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Suspended Coffees Interview

The full text of my interview with John and Shannon of SuspendedCoffees.com

Please visit their website and Facebook page and support their efforts.

 

Have you run into any resistance to your movement?  How have you dealt with people who say it’s a foolish idea?

 

There are always going to be naysayers.  All we can do is help educate people on what this movement is about.  Our tagline is “It’s about more than the coffee” and it really is.  It’s about letting people know they’re not alone.  It’s about letting people know it’s ok to ask for help when they need it. It’s about letting people know it’s ok to be kind and to talk about it.  And in some cases, it’s teaching people how to be kind.

 

To the cafes that are afraid they’ll attract the wrong sort, we ask this.  Who exactly is the wrong sort?  Aren’t we all human beings?  Most homeless people are homeless due to something catastrophic happening in their lives. They didn’t choose it. It just happened.

 

Some café owners have said they fear that they’ll have homeless people filling their cafés, and this just isn’t so.  Homeless people know the stigma attached to their situation, so they often come and go as quietly as possible, in order to avoid causing any problems for business owners.

 

Imagine having everyone ignore you.  Or rather than ignoring you, they only look at you with disgust.  That’s all you see and feel all day long.  Now imagine one person coming up to you and offering you a coffee, looking you in the eyes, and telling you they see you.  It restores a little bit of dignity for you, if only for a brief moment, while you share a coffee.

 

 

Are there any particularly moving stories or examples of how this has affected people?

 

There are so many.  Just last week, in London, I met a lady who told me she was extremely depressed and felt completely alone.  She had been the recipient of an act of kindness through Suspended Coffees and it had given her the courage to face the world again.

 

We get countless emails and messages from people all around the world, with problems ranging from cancer, to dialysis, to depression, saying that we give them the strength to get up each morning.  They come to our page to get their daily dose of kindness so they can take a deep breath and keep going.

 

How did your organization start?  Where did you first come across the idea of suspended coffees?

 

It started on the 27th of March, 2013, at 2:30 a.m. while I was lying in bed, trying to figure out my purpose in the world.  I read a story about this wonderful tradition born in Naples, Italy.  It gave me the inspiration to launch the Facebook page, and the rest is history!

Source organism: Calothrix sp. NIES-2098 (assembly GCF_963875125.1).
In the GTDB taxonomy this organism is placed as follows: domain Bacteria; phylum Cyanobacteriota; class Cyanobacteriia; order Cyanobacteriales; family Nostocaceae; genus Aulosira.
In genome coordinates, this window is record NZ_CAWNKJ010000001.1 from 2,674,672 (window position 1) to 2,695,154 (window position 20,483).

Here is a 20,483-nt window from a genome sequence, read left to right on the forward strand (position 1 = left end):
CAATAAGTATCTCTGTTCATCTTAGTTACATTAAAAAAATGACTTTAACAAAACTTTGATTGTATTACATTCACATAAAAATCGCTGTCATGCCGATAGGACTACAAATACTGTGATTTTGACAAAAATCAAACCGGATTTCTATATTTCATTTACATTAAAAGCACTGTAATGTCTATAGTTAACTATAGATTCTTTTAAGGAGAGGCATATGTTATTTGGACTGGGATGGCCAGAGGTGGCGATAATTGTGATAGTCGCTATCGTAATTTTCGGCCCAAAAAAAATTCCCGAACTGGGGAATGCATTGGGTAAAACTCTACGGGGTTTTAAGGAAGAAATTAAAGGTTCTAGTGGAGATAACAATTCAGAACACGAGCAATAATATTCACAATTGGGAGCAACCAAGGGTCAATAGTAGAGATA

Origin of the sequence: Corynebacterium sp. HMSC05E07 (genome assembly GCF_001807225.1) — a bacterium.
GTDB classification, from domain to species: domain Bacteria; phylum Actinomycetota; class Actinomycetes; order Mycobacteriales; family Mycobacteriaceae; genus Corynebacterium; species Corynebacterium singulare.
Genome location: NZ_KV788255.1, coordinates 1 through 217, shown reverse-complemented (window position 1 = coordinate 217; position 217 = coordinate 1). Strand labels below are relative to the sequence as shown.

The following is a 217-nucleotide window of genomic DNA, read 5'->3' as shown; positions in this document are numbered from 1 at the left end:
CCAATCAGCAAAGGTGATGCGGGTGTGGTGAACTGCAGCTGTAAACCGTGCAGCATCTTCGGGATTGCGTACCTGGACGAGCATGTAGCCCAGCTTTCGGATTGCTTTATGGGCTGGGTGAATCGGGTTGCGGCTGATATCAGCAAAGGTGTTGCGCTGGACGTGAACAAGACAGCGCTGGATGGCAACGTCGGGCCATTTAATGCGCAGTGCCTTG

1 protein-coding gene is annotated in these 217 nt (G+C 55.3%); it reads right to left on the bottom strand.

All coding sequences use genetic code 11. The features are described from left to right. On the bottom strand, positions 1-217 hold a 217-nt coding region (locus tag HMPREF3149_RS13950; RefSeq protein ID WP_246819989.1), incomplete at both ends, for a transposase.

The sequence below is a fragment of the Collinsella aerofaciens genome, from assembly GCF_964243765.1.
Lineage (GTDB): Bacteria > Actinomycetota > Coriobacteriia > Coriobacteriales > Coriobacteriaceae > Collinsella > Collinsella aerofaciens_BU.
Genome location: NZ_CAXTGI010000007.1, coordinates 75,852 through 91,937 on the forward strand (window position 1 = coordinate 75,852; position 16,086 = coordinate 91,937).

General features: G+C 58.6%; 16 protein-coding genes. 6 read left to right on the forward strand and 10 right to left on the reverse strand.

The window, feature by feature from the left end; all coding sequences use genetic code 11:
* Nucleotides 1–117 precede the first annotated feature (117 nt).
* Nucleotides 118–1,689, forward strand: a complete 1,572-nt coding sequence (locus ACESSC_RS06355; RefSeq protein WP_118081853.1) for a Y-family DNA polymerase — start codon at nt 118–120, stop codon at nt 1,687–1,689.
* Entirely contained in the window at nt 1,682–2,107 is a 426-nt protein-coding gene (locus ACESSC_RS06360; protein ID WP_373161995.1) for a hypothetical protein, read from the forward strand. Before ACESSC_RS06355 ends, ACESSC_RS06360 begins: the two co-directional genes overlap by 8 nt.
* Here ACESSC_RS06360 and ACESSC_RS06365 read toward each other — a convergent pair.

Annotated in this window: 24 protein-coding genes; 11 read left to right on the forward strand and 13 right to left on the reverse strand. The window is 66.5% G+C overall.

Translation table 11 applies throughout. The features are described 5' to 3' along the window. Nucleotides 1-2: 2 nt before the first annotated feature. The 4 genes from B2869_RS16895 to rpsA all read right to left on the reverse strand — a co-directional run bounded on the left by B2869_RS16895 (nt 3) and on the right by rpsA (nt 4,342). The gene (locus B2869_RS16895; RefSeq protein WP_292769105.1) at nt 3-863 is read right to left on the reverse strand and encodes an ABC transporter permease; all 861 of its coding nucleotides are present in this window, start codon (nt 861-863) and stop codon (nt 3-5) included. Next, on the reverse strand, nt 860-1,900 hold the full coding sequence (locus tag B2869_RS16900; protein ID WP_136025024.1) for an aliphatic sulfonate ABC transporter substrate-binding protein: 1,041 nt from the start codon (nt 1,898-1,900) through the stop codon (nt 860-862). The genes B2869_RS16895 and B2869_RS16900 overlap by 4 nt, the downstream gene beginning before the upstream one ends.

Cafés from around the world have been offering suspended coffees long before we came along.  We just brought it to the forefront.  Will homeless people see our page?  Some might, but most will not.  The people who see it, our followers and supporting cafes, they’re the ones who make sure people know about the concept.

 

 

What has the reaction been like from the cafes that you’ve worked with on the movement? 

 

It’s changing the face of their community, and it’s changing the people in it.  It’s breaking down social barriers ranging from homelessness to successful business people because everyone needs an act of kindness at one time or another.  It’s literally changing how people think.  It’s changing how people view the world.

 

 

What response do you have to the article by the Consumerist? 

 

I would love to buy him a coffee.  It’s not something I could comment on in just a few short sentences.  While I respect his opinion, I wholeheartedly disagree.

A few additional thoughts 

The thing about a suspended coffee is that it’s not just for homeless people.  It’s for anyone in need.  That could be someone who left their wallet at home, someone who’s running short that month and just can’t afford a cup of coffee, someone who’s just received bad news, someone who’s just delivered bad news, and the list goes on and on.  We aren’t here to judge who is deserving of a suspended coffee.  If they ask, they’re in need in some manner.

 

“Never judge a book by its cover” is a well-known phrase.  That goes both ways. Just because they don’t “look” like they’re in need, we don’t know their circumstances.  I recall a person saying they were disgusted because they saw someone wearing what were obviously expensive shoes/clothes, and they asked for a suspended item.  Who knows what his circumstances were?  Maybe he just lost his job and is out looking for a new one and is going on interviews.

 

We just never know.  Therefore, we always extend kindness.  We never know when we might be in a situation where we are in need ourselves.

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